Tips for buy­ing a busi­ness

Kapi-Mana News - - OPINION/NEWS -

Buy­ing a busi­ness is a big step and can be a huge risk, un­less you do your homework. Here are some steps you can take to max­imise your chances of busi­ness suc­cess. The value of a busi­ness of­ten de­pends on the as­sets be­ing bought. Make sure you know what the as­sets of the busi­ness are and how much they are worth.

When you con­sider the as­sets, re­mem­ber to look at some of the less ob­vi­ous as­sets like cus­tomer data­bases, op­er­at­ing man­u­als, trade­marks and de­signs.

Make sure that you are buy­ing those suc­cess­ful sys­tems and in­tel­lec­tual prop­erty of the busi­ness as well as other as­sets, like any ma­chin­ery, stock and of­fice equip­ment.

Nat­u­rally the seller wants to make the busi­ness sound as good as pos­si­ble, so it’s a good idea to make your own in­quiries and dig deeper to sat­isfy your­self that what you are hop­ing to buy is up to the mark. For ex­am­ple, we rec­om­mend that you:

Try to get ac­cess to the key cus­tomers and sup­pli­ers to find out what their views are about the busi­ness, and their plans.

Check what the terms of ex­ist­ing con­tracts are and find out what con­tracts will be signed over to you and what con­tracts you might have to rene­go­ti­ate.

Try to find out about the com­peti­tors. How do the busi­ness’s sales and prices mea­sure up to the com­pe­ti­tion?

Are the as­sets of the busi­ness legally owned by the ven­dors? Are there any pending legal dis­putes? Are the con­tracts in or­der? What li­a­bil­i­ties could the busi­ness face?

Re­mem­ber to work with your ac­coun­tant, too – they will be able to pro­vide ad­vice on the fi­nan­cial po­si­tion of the busi­ness and its long-term viability.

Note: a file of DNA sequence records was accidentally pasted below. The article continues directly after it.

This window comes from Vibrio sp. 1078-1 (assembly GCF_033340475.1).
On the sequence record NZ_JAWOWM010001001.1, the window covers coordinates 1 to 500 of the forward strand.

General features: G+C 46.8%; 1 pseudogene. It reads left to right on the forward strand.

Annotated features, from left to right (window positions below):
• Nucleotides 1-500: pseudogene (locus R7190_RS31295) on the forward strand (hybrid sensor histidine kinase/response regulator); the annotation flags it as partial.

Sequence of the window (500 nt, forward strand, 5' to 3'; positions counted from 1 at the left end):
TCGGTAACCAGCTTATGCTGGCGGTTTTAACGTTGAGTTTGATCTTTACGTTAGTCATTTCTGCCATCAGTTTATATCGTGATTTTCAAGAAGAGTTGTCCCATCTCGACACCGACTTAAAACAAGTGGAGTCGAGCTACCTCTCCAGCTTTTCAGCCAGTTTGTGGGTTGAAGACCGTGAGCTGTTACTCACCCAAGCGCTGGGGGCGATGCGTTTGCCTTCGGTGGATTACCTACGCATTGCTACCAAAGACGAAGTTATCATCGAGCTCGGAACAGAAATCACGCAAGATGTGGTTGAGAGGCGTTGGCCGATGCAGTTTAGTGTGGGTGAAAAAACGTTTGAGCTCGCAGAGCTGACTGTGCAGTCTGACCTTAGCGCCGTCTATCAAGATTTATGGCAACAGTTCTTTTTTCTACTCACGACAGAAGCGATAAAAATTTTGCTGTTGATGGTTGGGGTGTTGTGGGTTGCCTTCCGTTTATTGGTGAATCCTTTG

You can in­clude a due dili­gence con­di­tion in the agree­ment for sale and pur­chase if the seller agrees.

Em­ploy­ees are key to the suc­cess of a busi­ness. Will you take on all or some of the ex­ist­ing em­ploy­ees, and if so, on what terms?

Ne­go­ti­at­ing to talk to key em­ploy­ees about their plans makes sense.

The agree­ment for sale and pur­chase needs to set out whether you are go­ing to be re­spon­si­ble for out­stand­ing leave en­ti­tle­ments of em­ploy­ees and, if so, how that will be dealt with on set­tle­ment.

Some em­ploy­ees, such as cater­ing and clean­ing, are pro­tected if a busi­ness is sold and have the right to trans­fer to the new owner.

That right extends to a new em­ployer who takes over ex­ist­ing con­tracts, so set­ting up a new en­tity does not get around this re­quire­ment.

If the busi­ness premises are leased, check the terms of the lease, in­clud­ing the rent, how long is left on the lease and whether there are any re­main­ing rights of re­newal.

While you might feel rushed to sign up to a busi­ness pur­chase, it is best to get ad­vice be­fore do­ing so.

Many of the clauses you in­clude in your sale and pur­chase agree­ment, (such as a re­straint of trade clause) can be vi­tal to how well your busi­ness goes.

There is much to think about when buy­ing a busi­ness.

Ex­pert ad­vice will go a long way to­wards help­ing you buy wisely and min­imise any nasty sur­prises.

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